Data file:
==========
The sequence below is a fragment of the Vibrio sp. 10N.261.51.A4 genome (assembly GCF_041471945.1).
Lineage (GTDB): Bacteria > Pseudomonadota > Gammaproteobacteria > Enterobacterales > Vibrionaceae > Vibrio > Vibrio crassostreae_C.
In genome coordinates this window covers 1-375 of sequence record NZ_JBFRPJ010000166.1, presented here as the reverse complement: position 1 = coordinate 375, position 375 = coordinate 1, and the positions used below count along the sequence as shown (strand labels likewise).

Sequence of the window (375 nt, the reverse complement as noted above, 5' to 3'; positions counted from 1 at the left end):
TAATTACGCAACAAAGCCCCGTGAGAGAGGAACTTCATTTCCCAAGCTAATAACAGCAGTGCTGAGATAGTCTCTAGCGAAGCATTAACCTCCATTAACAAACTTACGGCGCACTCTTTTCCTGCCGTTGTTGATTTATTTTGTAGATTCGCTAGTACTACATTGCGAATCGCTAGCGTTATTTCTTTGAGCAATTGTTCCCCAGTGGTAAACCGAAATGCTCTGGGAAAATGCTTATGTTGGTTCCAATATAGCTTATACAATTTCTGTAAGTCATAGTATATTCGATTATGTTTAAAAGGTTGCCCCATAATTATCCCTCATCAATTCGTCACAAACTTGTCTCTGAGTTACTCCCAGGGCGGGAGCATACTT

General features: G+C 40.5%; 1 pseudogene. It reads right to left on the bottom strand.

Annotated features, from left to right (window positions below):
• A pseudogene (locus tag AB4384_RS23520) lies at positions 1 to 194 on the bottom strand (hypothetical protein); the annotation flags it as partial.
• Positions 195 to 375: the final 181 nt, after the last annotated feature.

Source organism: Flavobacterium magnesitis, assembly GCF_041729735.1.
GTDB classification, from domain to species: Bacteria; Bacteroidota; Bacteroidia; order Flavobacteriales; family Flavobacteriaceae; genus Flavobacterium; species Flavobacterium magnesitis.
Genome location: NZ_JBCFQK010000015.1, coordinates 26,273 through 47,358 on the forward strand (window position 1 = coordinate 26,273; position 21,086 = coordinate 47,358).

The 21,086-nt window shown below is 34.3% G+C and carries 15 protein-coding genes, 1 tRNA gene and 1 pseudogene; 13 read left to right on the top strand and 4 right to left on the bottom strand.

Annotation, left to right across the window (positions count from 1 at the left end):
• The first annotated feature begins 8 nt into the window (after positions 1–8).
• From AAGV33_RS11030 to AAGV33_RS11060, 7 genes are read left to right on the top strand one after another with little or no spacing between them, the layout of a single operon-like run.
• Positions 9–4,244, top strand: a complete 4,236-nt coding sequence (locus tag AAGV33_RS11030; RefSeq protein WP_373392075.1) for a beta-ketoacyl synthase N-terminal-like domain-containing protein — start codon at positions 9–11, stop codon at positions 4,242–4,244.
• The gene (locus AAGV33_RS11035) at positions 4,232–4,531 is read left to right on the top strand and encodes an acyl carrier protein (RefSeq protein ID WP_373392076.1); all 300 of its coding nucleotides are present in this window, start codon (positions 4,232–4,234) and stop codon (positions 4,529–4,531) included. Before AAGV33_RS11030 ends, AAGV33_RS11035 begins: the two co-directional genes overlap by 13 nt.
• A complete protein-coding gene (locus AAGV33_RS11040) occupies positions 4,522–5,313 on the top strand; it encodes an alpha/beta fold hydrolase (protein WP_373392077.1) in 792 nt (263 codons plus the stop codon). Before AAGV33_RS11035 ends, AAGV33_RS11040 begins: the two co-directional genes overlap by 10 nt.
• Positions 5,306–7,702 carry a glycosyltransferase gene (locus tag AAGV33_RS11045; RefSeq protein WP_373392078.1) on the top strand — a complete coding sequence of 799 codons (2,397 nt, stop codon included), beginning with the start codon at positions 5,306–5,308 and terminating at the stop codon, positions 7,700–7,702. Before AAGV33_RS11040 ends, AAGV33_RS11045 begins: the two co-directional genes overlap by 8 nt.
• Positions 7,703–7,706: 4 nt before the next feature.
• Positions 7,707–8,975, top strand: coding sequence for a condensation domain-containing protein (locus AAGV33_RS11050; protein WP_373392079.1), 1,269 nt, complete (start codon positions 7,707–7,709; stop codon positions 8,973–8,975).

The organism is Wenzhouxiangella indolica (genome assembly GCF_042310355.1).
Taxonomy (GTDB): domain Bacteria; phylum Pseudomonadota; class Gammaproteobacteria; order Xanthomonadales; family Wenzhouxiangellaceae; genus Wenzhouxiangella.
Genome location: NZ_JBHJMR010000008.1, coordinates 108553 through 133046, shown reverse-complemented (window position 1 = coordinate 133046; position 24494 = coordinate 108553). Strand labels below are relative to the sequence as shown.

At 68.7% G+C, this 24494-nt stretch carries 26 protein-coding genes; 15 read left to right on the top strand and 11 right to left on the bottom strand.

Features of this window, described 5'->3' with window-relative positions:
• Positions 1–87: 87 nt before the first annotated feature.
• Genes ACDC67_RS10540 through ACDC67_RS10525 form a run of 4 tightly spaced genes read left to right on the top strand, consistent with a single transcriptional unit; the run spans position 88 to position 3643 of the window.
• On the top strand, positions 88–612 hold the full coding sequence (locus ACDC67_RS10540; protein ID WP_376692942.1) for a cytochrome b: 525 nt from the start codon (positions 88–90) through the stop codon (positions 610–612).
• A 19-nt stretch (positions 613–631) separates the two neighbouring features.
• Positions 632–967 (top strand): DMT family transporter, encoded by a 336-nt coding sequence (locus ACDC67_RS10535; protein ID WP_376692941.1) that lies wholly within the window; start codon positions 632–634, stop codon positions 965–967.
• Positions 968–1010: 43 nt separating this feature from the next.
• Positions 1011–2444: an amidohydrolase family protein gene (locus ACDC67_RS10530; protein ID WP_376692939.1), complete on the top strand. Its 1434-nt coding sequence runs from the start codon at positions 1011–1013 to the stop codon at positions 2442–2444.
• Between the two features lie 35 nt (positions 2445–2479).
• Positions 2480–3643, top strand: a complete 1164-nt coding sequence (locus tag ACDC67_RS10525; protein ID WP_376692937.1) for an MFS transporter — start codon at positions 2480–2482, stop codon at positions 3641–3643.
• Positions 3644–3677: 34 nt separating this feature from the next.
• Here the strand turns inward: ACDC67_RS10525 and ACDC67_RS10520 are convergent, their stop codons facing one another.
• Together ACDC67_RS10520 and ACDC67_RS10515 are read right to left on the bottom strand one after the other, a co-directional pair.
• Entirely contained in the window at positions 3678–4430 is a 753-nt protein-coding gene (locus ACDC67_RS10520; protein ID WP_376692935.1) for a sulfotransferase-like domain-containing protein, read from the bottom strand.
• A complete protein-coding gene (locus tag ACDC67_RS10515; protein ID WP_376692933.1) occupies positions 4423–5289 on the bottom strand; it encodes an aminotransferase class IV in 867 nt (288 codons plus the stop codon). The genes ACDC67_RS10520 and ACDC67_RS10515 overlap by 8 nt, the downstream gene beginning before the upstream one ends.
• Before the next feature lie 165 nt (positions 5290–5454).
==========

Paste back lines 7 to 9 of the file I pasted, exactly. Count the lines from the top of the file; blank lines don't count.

Annotated features, from left to right (window positions below):
• A pseudogene (locus tag AB4384_RS23520) lies at positions 1 to 194 on the bottom strand (hypothetical protein); the annotation flags it as partial.
• Positions 195 to 375: the final 181 nt, after the last annotated feature.